The U.S. oil industry could save more than $7 billion in wages by replacing human roughnecks with robots on rigs, according to a report from Rystad Energy.
At least two out of every 10 oil workers globally in drilling, operational support and maintenance could be replaced by automation in the field over the next decade, the energy data provider said Monday in a report. That would translate into more than 100,000 in total jobs replaced in the U.S., for example.
“Even when the Covid-19 downturn is finally past us, operators will have to continue exploring new avenues for cost reductions,” Sumit Yadav, an analyst at Rystad, wrote Monday in the report. There are, however, hurdles to overcome, including regulatory approvals as well as resistance from labor organizations, Rystad said.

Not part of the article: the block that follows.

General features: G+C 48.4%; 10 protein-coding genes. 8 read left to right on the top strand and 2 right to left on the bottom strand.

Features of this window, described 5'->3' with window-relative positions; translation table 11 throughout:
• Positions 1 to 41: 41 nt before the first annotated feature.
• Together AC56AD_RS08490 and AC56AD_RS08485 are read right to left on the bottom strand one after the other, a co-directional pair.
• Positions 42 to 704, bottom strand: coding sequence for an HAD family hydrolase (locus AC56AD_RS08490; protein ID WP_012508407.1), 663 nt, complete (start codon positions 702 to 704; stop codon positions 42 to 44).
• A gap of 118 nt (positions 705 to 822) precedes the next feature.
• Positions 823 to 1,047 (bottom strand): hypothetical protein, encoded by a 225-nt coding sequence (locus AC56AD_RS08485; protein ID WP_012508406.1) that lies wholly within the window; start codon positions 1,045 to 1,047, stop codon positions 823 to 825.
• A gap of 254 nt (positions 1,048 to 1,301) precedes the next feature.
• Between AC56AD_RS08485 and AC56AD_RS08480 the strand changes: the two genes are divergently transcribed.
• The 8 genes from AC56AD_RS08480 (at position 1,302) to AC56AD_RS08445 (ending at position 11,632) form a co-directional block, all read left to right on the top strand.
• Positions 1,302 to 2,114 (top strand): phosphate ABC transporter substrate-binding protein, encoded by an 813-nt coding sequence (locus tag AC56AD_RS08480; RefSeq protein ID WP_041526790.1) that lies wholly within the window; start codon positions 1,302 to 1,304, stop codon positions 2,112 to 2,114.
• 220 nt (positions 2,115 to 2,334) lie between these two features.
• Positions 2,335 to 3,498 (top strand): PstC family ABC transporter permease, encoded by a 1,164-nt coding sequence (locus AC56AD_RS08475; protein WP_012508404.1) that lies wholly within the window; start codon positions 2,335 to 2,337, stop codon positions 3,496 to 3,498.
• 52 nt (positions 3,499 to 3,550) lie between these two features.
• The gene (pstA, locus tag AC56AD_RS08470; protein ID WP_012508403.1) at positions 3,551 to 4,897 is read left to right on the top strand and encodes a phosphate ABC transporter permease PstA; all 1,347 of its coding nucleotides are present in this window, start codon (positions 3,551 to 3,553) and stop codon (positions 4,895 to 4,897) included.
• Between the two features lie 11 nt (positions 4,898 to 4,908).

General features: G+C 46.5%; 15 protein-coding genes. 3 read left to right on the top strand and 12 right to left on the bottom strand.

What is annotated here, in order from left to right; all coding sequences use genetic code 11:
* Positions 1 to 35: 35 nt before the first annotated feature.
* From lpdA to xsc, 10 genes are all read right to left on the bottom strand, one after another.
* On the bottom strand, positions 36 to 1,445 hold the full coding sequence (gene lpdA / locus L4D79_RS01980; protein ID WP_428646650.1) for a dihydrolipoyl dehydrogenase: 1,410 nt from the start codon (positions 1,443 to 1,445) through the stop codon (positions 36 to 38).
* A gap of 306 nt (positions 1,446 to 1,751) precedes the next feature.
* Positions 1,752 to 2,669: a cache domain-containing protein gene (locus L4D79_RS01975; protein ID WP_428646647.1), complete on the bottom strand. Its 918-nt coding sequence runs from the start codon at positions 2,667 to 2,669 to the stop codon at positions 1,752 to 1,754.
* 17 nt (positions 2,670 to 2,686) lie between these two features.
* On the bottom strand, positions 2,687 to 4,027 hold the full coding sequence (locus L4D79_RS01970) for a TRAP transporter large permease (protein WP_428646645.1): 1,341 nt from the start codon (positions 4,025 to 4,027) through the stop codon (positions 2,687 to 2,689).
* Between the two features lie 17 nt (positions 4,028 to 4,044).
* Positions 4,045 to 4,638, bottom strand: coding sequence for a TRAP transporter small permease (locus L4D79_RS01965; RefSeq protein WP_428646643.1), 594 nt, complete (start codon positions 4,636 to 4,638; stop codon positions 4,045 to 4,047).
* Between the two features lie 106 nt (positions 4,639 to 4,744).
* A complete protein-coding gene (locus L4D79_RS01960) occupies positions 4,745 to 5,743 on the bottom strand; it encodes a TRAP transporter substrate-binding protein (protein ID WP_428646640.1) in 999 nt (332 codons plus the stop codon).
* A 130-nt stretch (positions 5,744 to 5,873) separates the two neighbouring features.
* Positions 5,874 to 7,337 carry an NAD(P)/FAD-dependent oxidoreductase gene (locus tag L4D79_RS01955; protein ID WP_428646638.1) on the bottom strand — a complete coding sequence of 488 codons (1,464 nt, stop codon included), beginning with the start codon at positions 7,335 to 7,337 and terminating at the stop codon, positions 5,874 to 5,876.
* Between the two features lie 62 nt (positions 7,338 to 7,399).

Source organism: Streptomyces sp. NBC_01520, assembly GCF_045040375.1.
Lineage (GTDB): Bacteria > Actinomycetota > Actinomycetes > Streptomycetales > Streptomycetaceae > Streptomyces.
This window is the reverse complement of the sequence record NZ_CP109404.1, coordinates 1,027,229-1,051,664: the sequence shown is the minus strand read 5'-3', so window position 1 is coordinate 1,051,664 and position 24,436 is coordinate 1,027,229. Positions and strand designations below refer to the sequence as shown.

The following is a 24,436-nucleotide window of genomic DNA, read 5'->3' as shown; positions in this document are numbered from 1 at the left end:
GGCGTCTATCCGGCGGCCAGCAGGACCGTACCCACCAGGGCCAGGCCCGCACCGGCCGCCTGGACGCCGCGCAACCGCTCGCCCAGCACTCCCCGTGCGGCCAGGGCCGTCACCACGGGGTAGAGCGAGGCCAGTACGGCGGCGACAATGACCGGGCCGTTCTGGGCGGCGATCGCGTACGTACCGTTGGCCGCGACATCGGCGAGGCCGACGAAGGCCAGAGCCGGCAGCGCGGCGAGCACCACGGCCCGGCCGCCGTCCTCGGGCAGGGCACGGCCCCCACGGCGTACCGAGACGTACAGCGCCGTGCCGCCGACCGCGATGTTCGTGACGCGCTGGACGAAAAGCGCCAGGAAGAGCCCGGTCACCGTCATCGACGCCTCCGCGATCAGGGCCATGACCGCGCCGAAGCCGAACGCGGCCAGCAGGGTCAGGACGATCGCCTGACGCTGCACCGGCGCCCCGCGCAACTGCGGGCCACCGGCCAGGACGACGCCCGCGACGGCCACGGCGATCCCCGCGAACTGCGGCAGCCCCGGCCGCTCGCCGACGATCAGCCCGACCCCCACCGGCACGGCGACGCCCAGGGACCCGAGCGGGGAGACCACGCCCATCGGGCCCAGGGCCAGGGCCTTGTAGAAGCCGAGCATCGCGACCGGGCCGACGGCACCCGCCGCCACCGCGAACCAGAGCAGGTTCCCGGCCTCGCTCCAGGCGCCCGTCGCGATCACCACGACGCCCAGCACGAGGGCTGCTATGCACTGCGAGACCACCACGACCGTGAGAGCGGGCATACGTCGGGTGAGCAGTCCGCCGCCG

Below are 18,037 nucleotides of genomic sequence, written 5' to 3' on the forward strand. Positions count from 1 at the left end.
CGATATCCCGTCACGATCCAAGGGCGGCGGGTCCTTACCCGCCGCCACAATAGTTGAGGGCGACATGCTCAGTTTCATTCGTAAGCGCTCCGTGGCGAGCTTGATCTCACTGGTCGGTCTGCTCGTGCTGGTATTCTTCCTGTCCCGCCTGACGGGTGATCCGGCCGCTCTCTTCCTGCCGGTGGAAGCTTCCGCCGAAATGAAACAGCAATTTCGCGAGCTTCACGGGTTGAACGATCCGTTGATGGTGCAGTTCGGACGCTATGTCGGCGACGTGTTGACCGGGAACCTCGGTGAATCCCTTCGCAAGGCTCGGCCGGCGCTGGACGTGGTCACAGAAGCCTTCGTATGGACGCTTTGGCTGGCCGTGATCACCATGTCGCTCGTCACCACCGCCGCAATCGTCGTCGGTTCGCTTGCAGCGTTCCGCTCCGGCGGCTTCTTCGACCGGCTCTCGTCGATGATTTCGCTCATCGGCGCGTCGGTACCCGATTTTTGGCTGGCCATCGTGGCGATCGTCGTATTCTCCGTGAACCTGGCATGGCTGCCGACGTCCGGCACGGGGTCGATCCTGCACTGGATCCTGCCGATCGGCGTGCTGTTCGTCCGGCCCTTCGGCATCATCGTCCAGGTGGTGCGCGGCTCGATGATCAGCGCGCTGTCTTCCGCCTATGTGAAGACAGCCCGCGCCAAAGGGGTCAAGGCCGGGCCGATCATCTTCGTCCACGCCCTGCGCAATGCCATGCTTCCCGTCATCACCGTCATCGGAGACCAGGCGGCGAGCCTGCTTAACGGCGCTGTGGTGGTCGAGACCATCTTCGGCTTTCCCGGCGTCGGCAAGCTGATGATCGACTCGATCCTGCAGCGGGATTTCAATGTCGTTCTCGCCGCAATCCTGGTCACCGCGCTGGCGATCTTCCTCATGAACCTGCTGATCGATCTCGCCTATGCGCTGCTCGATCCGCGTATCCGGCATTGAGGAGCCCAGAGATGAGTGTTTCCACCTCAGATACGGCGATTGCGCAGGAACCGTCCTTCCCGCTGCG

Headcount reductions in the U.S. from robots would be a further blow to an industry that has struggled to return to pre-pandemic levels. Rig use both in the shale patch and in the U.S. Gulf of Mexico is still down by almost half compared to the start of last year.